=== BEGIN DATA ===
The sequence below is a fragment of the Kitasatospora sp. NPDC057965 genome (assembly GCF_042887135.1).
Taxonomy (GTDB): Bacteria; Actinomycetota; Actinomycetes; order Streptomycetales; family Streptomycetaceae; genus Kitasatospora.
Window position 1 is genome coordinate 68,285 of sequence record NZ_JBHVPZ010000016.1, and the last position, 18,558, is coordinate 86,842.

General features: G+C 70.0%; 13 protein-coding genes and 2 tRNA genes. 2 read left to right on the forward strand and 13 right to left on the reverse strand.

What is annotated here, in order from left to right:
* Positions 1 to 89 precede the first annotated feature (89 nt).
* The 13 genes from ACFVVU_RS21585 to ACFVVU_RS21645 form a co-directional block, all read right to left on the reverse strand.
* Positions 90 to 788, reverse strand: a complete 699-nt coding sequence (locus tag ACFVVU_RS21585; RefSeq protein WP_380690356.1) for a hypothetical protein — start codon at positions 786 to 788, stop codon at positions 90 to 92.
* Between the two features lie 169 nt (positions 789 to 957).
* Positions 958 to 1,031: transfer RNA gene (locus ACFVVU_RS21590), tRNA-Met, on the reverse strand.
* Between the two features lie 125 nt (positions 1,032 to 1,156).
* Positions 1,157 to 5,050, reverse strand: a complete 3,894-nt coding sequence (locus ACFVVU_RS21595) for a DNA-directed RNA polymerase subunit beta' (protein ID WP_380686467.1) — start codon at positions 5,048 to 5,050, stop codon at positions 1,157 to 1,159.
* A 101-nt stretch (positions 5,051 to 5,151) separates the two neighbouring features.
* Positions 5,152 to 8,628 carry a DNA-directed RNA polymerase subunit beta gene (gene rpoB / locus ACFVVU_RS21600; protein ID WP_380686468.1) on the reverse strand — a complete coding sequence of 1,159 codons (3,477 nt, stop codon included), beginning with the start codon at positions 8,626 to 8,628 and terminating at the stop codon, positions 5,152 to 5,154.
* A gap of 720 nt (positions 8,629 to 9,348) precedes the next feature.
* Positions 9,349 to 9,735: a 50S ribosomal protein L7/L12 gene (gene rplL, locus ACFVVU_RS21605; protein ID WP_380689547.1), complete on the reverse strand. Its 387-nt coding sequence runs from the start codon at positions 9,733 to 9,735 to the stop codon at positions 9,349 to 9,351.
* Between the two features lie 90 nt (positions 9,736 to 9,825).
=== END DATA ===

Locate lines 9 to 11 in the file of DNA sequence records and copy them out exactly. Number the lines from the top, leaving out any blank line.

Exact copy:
* Between the two features lie 169 nt (positions 789 to 957).
* Positions 958 to 1,031: transfer RNA gene (locus ACFVVU_RS21590), tRNA-Met, on the reverse strand.
* Between the two features lie 125 nt (positions 1,032 to 1,156).